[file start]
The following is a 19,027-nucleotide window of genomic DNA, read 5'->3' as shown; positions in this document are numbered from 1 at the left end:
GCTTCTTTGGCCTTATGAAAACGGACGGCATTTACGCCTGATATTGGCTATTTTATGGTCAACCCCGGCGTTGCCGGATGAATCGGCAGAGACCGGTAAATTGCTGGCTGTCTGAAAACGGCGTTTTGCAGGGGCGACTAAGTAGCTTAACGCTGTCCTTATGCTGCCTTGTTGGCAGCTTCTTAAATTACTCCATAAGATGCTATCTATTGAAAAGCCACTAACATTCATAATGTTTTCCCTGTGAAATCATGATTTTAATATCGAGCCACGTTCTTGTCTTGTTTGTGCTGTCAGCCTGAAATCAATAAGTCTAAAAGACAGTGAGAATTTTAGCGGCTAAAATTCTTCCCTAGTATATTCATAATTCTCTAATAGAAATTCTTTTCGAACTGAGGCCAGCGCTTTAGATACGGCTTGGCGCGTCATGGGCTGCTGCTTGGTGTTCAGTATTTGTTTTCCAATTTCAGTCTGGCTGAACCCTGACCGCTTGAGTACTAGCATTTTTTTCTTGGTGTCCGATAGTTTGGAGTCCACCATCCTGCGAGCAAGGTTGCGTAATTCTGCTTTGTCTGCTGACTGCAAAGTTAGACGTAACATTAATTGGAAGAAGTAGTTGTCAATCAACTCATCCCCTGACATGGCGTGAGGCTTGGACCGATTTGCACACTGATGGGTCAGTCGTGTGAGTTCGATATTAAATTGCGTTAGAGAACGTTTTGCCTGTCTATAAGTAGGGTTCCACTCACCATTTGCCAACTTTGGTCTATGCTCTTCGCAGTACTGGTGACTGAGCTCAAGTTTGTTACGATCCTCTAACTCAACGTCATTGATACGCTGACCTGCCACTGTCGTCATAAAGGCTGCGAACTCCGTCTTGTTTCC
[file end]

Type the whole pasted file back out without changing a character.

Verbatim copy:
The following is a 19,027-nucleotide window of genomic DNA, read 5'->3' as shown; positions in this document are numbered from 1 at the left end:
GCTTCTTTGGCCTTATGAAAACGGACGGCATTTACGCCTGATATTGGCTATTTTATGGTCAACCCCGGCGTTGCCGGATGAATCGGCAGAGACCGGTAAATTGCTGGCTGTCTGAAAACGGCGTTTTGCAGGGGCGACTAAGTAGCTTAACGCTGTCCTTATGCTGCCTTGTTGGCAGCTTCTTAAATTACTCCATAAGATGCTATCTATTGAAAAGCCACTAACATTCATAATGTTTTCCCTGTGAAATCATGATTTTAATATCGAGCCACGTTCTTGTCTTGTTTGTGCTGTCAGCCTGAAATCAATAAGTCTAAAAGACAGTGAGAATTTTAGCGGCTAAAATTCTTCCCTAGTATATTCATAATTCTCTAATAGAAATTCTTTTCGAACTGAGGCCAGCGCTTTAGATACGGCTTGGCGCGTCATGGGCTGCTGCTTGGTGTTCAGTATTTGTTTTCCAATTTCAGTCTGGCTGAACCCTGACCGCTTGAGTACTAGCATTTTTTTCTTGGTGTCCGATAGTTTGGAGTCCACCATCCTGCGAGCAAGGTTGCGTAATTCTGCTTTGTCTGCTGACTGCAAAGTTAGACGTAACATTAATTGGAAGAAGTAGTTGTCAATCAACTCATCCCCTGACATGGCGTGAGGCTTGGACCGATTTGCACACTGATGGGTCAGTCGTGTGAGTTCGATATTAAATTGCGTTAGAGAACGTTTTGCCTGTCTATAAGTAGGGTTCCACTCACCATTTGCCAACTTTGGTCTATGCTCTTCGCAGTACTGGTGACTGAGCTCAAGTTTGTTACGATCCTCTAACTCAACGTCATTGATACGCTGACCTGCCACTGTCGTCATAAAGGCTGCGAACTCCGTCTTGTTTCC